Why you should care
Because Siri is about to get real — sort of.
If hitting the snooze button for the nth time is your go-to solution when Monday rolls around, what would you think of a service that introduces an actual human into your life? Morning Person is an emerging startup that invites you to share your schedules and to-do lists, and provides you with a phone call each weekday morning from a real person to keep you on track. It’s sort of like outsourcing your alarm clock to a secretary or hotel concierge, without breaking the bank.
The call lasted all of a minute, but it got me started on my day earlier than my usual snooze-button, slo-mo ritual.
The service is in its prelaunch, private beta phase, but I was able to test Morning Person on a recent Monday morning. Armed with my to-do list and schedule for the day, a Morning Person called my cellphone at 6 a.m. sharp. Groggy and a bit irritated that I had chosen such an early wake-up time, I received a friendly morning call from “Jennifer,” one of the startup’s few Morning Persons, who are primarily based in the U.S. and make about $12 to $16 per hour working from home. She read through my to-do list, reminded me of a few meetings and told me the top news headlines of the day. The call lasted all of a minute, but it got me started on my day earlier than my usual snooze-button, slo-mo ritual.
Most of us already have an alarm clock, notes and calendar apps — so why ask a stranger to repeat all that information on a phone call? It comes down to accountability, Morning Person founder Dave Fryer told OZY. Fryer — an entrepreneur-in-residence at Startupbootcamp in Copenhagen — said his early tests in which someone called him every day to review his lists and schedules kept him focused and on track. “I found that being able to verbalize my day and kind of visualize what I was going to accomplish during the day, first thing in the morning, dramatically improved my productivity,” Fryer said.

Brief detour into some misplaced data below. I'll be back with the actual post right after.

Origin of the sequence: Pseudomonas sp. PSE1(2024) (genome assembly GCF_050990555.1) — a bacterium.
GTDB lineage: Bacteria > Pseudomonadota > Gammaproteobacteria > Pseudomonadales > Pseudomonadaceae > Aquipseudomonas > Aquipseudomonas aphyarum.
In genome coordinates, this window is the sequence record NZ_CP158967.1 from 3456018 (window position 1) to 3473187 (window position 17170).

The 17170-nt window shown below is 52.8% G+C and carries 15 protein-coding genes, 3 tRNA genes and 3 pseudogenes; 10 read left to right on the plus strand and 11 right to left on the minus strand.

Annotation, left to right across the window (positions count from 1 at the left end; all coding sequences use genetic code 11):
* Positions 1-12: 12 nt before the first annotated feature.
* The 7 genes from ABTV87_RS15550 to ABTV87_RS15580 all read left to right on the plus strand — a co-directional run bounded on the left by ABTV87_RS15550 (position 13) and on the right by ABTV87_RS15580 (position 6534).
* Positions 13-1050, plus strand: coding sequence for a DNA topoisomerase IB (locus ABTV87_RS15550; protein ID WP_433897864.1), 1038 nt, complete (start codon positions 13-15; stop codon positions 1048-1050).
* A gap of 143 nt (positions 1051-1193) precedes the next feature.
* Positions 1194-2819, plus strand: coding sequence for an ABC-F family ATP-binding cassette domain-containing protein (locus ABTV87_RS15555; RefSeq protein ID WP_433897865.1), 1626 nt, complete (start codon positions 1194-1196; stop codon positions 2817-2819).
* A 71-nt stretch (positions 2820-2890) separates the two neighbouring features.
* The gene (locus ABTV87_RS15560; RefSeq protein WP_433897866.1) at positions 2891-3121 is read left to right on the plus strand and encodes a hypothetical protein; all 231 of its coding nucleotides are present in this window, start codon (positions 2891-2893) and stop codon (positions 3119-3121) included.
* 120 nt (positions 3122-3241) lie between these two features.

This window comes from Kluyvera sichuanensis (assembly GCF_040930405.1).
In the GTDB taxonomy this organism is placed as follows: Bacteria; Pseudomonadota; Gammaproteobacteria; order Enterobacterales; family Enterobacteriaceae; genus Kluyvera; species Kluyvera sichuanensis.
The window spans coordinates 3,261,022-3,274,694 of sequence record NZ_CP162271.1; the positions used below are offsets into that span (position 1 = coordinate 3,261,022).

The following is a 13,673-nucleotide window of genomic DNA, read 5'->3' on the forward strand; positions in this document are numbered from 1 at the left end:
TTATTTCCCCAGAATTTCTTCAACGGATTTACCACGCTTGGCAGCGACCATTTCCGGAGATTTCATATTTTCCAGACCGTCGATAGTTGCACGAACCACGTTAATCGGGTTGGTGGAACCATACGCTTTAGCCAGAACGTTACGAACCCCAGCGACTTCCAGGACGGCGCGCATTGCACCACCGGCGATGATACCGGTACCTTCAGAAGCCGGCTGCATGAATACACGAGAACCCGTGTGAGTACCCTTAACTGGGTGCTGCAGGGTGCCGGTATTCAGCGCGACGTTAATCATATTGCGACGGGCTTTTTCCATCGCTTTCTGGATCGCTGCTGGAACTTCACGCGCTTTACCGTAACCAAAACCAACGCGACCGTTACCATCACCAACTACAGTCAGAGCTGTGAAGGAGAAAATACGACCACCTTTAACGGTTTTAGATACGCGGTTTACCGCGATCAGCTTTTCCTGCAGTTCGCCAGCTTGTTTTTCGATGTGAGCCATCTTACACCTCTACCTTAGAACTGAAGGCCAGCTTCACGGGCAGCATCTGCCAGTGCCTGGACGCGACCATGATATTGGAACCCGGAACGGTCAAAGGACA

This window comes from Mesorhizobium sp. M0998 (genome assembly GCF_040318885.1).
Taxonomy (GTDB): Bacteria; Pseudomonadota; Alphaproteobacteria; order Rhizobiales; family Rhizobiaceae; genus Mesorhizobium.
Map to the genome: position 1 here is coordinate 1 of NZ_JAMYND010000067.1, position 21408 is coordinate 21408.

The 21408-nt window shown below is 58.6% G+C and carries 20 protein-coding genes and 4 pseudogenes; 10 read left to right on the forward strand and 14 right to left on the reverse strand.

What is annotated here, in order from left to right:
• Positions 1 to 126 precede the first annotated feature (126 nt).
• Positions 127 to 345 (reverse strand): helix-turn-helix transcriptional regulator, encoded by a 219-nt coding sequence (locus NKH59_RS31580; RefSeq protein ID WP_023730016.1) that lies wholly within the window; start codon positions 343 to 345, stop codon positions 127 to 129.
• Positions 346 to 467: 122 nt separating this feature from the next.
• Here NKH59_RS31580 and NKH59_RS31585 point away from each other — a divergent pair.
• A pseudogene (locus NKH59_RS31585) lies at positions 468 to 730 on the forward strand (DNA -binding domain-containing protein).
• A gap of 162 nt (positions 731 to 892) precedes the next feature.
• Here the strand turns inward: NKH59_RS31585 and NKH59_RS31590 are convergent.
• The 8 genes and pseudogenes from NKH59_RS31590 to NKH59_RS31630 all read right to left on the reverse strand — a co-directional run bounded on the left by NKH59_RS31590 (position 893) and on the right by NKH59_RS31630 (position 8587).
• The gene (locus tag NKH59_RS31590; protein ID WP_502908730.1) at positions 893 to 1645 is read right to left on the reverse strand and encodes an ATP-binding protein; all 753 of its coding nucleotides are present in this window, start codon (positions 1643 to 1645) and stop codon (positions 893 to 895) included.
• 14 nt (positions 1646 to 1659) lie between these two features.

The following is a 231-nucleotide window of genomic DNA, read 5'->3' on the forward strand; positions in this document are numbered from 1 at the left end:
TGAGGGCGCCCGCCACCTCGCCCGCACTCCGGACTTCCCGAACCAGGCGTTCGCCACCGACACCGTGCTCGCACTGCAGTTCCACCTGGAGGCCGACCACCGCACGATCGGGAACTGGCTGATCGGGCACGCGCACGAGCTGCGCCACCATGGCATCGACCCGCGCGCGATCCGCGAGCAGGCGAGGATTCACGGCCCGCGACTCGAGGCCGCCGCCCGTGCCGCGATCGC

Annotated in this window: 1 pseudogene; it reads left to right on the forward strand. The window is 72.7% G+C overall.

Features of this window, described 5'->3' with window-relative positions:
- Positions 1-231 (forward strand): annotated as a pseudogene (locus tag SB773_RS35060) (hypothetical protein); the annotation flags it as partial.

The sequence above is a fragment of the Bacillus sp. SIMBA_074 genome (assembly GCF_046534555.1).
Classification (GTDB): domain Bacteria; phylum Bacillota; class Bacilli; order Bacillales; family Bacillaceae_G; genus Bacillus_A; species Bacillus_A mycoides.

Early-beta tester Federico Naccarato Sartori — a fellow entrepreneur-in-residence at Startupbootcamp — agrees that productivity is the key benefit. He’s been testing the service five days a week for one month. He schedules his calls for when he’s on his way to catch the metro. He’s had the same Morning Person since the beginning. And in those few minutes each day they have built “a kind of a friendship,” he said in a statement. “She gets to know so many things about me.”
But for some, that intimacy could be sort of creepy. I mean, our schedules and to-do lists are pretty personal. The service lets you share as much or as little of your calendar and to-do lists as you’re comfortable with. And a Morning Person can only see your first name — unless you choose to share more.
Alissa Murphy, who works on product development related to communities, says sometimes she’s surprised, but often tech solutions that depend on other people can flail. “I often think people have low trust in strangers.”
Fryer says he hopes a first version of Morning Person will roll out in mid-December. The plan is to connect the service to whatever calendar you already use (Google Calendar, iCal, etc.) and you’d be able to share your to-do list. Preliminary pricing is set at $25 a month or $250 a year.
If you think about it, your spouse/partner might already be your real-life ”morning person,” reminding you to pick up the dry cleaning and get to the dentist at 3 p.m. — all for free. And getting hit with your to-do list as soon as you wake up isn’t necessarily the healthiest way to start the day, compared with the proven benefits of morning meditation or exercise. But Morning Person is an intriguing concept that marries the reality of our digitally directed lives with the timelessness of human interaction.